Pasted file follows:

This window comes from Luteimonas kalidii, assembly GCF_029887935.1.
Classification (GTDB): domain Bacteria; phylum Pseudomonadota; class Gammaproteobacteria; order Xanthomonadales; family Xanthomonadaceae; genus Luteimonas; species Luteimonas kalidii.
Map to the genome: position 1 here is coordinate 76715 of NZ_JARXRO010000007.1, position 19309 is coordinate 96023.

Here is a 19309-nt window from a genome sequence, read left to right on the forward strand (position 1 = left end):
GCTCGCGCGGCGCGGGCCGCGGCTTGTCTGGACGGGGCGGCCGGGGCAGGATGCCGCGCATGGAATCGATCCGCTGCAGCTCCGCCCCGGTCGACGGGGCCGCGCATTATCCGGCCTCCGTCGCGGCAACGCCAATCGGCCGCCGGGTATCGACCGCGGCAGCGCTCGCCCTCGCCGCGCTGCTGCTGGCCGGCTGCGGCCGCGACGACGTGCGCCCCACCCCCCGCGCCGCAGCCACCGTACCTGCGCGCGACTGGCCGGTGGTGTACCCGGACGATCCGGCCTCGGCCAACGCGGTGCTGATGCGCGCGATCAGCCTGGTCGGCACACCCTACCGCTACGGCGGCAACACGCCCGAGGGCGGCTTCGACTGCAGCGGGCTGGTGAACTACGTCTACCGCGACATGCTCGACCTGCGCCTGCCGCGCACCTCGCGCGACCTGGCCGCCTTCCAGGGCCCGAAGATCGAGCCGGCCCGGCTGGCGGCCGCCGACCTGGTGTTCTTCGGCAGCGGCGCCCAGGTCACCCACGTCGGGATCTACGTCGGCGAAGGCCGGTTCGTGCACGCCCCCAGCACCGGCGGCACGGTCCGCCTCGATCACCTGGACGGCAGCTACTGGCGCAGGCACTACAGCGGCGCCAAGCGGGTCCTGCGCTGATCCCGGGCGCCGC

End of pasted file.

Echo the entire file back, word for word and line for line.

This window comes from Luteimonas kalidii, assembly GCF_029887935.1.
Classification (GTDB): domain Bacteria; phylum Pseudomonadota; class Gammaproteobacteria; order Xanthomonadales; family Xanthomonadaceae; genus Luteimonas; species Luteimonas kalidii.
Map to the genome: position 1 here is coordinate 76715 of NZ_JARXRO010000007.1, position 19309 is coordinate 96023.

Here is a 19309-nt window from a genome sequence, read left to right on the forward strand (position 1 = left end):
GCTCGCGCGGCGCGGGCCGCGGCTTGTCTGGACGGGGCGGCCGGGGCAGGATGCCGCGCATGGAATCGATCCGCTGCAGCTCCGCCCCGGTCGACGGGGCCGCGCATTATCCGGCCTCCGTCGCGGCAACGCCAATCGGCCGCCGGGTATCGACCGCGGCAGCGCTCGCCCTCGCCGCGCTGCTGCTGGCCGGCTGCGGCCGCGACGACGTGCGCCCCACCCCCCGCGCCGCAGCCACCGTACCTGCGCGCGACTGGCCGGTGGTGTACCCGGACGATCCGGCCTCGGCCAACGCGGTGCTGATGCGCGCGATCAGCCTGGTCGGCACACCCTACCGCTACGGCGGCAACACGCCCGAGGGCGGCTTCGACTGCAGCGGGCTGGTGAACTACGTCTACCGCGACATGCTCGACCTGCGCCTGCCGCGCACCTCGCGCGACCTGGCCGCCTTCCAGGGCCCGAAGATCGAGCCGGCCCGGCTGGCGGCCGCCGACCTGGTGTTCTTCGGCAGCGGCGCCCAGGTCACCCACGTCGGGATCTACGTCGGCGAAGGCCGGTTCGTGCACGCCCCCAGCACCGGCGGCACGGTCCGCCTCGATCACCTGGACGGCAGCTACTGGCGCAGGCACTACAGCGGCGCCAAGCGGGTCCTGCGCTGATCCCGGGCGCCGC